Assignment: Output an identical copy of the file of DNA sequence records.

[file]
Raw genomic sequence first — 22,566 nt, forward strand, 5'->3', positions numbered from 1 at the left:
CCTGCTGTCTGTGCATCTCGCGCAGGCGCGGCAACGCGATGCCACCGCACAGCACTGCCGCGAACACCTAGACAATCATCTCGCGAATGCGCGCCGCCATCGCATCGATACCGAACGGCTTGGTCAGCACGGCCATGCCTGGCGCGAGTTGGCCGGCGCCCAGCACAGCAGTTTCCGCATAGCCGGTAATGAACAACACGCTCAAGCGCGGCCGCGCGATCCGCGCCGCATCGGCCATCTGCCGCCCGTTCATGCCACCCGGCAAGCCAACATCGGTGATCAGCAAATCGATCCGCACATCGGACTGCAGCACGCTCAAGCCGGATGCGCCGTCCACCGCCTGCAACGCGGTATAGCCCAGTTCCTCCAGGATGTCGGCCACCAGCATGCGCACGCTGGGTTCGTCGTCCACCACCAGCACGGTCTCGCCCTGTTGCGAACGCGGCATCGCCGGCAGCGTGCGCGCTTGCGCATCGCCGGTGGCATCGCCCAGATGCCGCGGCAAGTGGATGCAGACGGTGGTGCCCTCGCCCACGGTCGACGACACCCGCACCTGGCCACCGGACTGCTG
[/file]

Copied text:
Raw genomic sequence first — 22,566 nt, forward strand, 5'->3', positions numbered from 1 at the left:
CCTGCTGTCTGTGCATCTCGCGCAGGCGCGGCAACGCGATGCCACCGCACAGCACTGCCGCGAACACCTAGACAATCATCTCGCGAATGCGCGCCGCCATCGCATCGATACCGAACGGCTTGGTCAGCACGGCCATGCCTGGCGCGAGTTGGCCGGCGCCCAGCACAGCAGTTTCCGCATAGCCGGTAATGAACAACACGCTCAAGCGCGGCCGCGCGATCCGCGCCGCATCGGCCATCTGCCGCCCGTTCATGCCACCCGGCAAGCCAACATCGGTGATCAGCAAATCGATCCGCACATCGGACTGCAGCACGCTCAAGCCGGATGCGCCGTCCACCGCCTGCAACGCGGTATAGCCCAGTTCCTCCAGGATGTCGGCCACCAGCATGCGCACGCTGGGTTCGTCGTCCACCACCAGCACGGTCTCGCCCTGTTGCGAACGCGGCATCGCCGGCAGCGTGCGCGCTTGCGCATCGCCGGTGGCATCGCCCAGATGCCGCGGCAAGTGGATGCAGACGGTGGTGCCCTCGCCCACGGTCGACGACACCCGCACCTGGCCACCGGACTGCTG